The Missing Link
This article is a preview of a weekly(?) column called Metagaming in the Zeldaverse that I will be doing as a joint project for ZeldaBlog and Zelda Legends once they finish their site reorganisation.
I’m going to warn up front that some of you may find this article a little out there in left field. This article is a little bit off my normal pace, something of a bold experiment, if you will. However, inspiration strikes at the oddest of times, and I know from my fanfiction authoring heritage that when you hear the call to write, the best response is always to heed its call.
Last evening I saw the documentary 8-BIT, an independent film about the history of video games and underground Gen-X art forms that erupted due to inspiration caused by our newfound video games heritage. (Such art forms, for the curious, include the demoscene, chiptunes, and artgames—modifying original games as a form of art.) I’m not going to discuss the movie in any detail because it gets very deep into the artistry of these otherwise disconnected genres of geek art, but the underlying goal of the film was to analyse this specific subculture of the up and coming generations, figure out what brought this into existence, and to present it as a legitimate art source worthy of being displayed in a art museum (granted, a post-modern art museum, of course, but a museum nevertheless).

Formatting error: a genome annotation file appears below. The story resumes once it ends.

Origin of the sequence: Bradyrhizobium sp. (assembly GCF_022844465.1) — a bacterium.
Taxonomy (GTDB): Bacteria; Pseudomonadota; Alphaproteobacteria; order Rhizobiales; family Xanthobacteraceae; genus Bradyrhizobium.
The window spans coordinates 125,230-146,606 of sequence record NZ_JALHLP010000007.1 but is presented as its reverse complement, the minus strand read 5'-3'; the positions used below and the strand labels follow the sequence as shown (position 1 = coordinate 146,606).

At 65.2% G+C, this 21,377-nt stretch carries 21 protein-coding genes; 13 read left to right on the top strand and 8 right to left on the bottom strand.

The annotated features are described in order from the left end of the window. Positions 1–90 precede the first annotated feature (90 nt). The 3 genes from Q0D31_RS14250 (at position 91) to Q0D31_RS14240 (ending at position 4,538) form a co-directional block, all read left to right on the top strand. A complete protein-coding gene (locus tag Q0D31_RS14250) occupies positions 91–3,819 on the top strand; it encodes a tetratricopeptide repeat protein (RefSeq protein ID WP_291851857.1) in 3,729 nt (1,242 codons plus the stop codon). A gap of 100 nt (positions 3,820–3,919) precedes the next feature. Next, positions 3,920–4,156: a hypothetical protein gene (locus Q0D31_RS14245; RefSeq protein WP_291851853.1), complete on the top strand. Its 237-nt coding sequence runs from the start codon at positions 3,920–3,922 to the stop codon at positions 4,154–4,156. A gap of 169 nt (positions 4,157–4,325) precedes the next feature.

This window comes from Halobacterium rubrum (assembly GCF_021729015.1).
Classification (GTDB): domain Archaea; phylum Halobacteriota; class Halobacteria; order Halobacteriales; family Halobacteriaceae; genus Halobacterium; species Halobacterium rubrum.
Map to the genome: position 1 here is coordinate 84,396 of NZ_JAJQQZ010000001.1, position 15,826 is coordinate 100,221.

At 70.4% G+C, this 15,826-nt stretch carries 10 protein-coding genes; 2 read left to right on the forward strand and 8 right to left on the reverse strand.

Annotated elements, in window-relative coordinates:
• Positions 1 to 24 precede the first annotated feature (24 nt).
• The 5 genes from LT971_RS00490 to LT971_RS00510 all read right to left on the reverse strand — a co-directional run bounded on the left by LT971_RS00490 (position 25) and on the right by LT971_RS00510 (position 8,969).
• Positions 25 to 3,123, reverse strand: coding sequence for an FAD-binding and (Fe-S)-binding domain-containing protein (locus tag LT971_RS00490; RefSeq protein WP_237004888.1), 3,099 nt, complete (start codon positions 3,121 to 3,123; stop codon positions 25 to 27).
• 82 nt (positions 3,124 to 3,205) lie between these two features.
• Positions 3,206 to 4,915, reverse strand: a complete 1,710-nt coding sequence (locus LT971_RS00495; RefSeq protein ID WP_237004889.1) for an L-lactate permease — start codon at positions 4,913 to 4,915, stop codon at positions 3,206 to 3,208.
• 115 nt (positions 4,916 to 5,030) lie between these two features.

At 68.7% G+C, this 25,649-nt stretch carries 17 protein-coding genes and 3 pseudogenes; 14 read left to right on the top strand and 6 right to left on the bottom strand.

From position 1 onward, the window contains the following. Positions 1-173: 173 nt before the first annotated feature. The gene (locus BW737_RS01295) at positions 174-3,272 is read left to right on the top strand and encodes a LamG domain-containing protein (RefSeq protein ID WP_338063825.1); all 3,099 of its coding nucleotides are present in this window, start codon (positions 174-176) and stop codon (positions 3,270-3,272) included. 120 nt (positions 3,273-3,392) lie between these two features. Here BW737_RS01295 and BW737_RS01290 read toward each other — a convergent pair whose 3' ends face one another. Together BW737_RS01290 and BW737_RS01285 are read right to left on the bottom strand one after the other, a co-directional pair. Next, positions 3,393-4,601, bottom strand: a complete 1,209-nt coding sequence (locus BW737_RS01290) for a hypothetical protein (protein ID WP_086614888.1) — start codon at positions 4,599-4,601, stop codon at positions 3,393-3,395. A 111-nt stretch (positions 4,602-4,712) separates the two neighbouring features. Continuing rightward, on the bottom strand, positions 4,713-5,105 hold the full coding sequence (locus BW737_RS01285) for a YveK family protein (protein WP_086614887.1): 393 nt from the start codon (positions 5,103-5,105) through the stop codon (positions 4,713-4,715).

However, beneath this theme was a point that I have probably known for quite some time but never truly regarded as important until recently. As a member of the so-called Generation Y, I, like nearly all of us (unless you happen to be significantly older than me!) grew up with Nintendo and video games present within our culture. Our childhood is riddled with so much influence of video games such that merely hearing the bleep-and-bloop music from the original NES immediately triggers memories from our past. (For some of you, that will have started with the SNES or N64, but the point is still the same.) Every reader of this blog has had their life influenced by the medium because you wouldn’t be here if you hadn’t. Just by reading these words (unless you Googled this by accident), you are unwitting members of the Zelda community…